Criminal Defense

The Consequence of being Convicted of a Sex Crime

Posted by on Aug 11, 2016 in Criminal Defense | 0 comments

Sexual Assault: Can an Accused Innocent Person be Saved from Conviction?

The Megan’s Law, which the U.S. Congress passed in 1996, was a response to the sexual crime committed against seven-year-old girl Megan Kanka who was raped and killed by her neighbor Jesse Timmendequas in 1994. Megan’s Law, which is a federal mandate, is a law that requires law enforcement agencies to make available to the public any relevant information about sex offenders visiting, living and working in their communities; information, which includes offenders’ name, photo, residential address, nature of crime and incarceration date may be posted in free public websites or published in newspapers and pamphlets. Sexual offenders, especially those whose victims are children, are also required by the law to notify local law enforcement authorities for up to 10 years or permanently about changes in their address or employment after their release from custody. In many states, failure to make this notification is considered a felony.

Sex crimes, especially those committed against children, are serious offenses. Anyone who will be convicted of this crime will not just face harsh punishments but can have a ruined future since a conviction can affect a person’s career and community life.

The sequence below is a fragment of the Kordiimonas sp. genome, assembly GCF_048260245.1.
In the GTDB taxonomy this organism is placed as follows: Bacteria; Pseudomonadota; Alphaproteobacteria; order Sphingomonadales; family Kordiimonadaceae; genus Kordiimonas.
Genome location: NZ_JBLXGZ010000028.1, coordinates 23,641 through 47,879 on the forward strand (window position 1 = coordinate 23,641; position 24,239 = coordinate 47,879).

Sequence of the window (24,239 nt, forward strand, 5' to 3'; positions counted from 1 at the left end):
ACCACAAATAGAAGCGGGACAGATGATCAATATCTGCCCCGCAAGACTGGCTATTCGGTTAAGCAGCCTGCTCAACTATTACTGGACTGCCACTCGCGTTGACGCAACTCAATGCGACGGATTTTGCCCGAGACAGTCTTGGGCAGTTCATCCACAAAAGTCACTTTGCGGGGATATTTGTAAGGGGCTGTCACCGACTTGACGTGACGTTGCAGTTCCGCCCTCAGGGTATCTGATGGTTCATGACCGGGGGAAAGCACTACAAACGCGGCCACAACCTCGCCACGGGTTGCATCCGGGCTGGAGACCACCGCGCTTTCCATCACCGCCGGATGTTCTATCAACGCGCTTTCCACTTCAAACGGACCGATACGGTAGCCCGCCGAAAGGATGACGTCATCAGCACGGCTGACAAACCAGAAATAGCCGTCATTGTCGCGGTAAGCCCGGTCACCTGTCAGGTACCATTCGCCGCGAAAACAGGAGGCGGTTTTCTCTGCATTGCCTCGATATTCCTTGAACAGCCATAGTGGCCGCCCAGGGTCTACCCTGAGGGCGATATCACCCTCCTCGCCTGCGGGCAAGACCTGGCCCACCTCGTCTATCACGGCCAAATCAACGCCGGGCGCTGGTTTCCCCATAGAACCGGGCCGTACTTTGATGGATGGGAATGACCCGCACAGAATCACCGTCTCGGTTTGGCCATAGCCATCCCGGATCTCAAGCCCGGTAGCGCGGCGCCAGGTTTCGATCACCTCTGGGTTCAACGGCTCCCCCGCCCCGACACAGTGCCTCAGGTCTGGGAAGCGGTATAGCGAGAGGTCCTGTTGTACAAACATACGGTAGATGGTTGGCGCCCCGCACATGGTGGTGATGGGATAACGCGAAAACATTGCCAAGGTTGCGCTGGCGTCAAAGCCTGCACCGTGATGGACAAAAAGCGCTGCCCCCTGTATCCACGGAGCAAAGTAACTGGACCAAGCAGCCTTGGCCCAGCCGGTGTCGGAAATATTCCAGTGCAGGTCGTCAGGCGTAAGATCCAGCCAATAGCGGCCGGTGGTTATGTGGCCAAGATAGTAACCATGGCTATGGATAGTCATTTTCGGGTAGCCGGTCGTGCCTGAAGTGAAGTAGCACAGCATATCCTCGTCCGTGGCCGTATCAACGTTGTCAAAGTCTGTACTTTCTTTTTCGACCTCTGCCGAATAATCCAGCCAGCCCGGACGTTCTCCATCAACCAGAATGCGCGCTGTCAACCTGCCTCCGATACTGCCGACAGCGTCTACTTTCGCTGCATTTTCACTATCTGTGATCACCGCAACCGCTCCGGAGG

The most common reported types of sex-related crimes include;

  •  Statutory rape,, which refers to an adult engaging in sex with a minor who is under the age of consent;
  • Child molestation or indecency with a child;
  •  Aggravated sexual assault;
  •  Internet sex crime;
  •  Sexual assault of a child;
  •  Solicitation;and,
  •  Possession and distribution of child pornography.

In 2012, the Bureau of Justice Statistics’ National Criminal Victimization Survey was able to register 346,830 cases of rape or sexual assault on persons aged 12 or older.

Sex crimes, however, are not immediately reported by victims, either due to threats made by abusers or fear of negative reactions from people around them. Offenders, by the way, are often people known to victims, like a babysitter, a neighbor, a family friend or a child-care provider.

The U.S. justice system is clearly bent on punishing sex offenders harshly due to the serious harm they inflict against their victims. However, while many of those who get convicted are really guilty, many are also accused and made to suffer despite being innocent of the said crime.

As explained by the Westchester Law Offices of Richard A. Portale, P.C., a charge as serious as a sex crime requires only the best defense from a determined criminal defense lawyer due to the irreparable consequences of being labeled a sex offender. Only the best defense can set a difference between a conviction and an acquittal.

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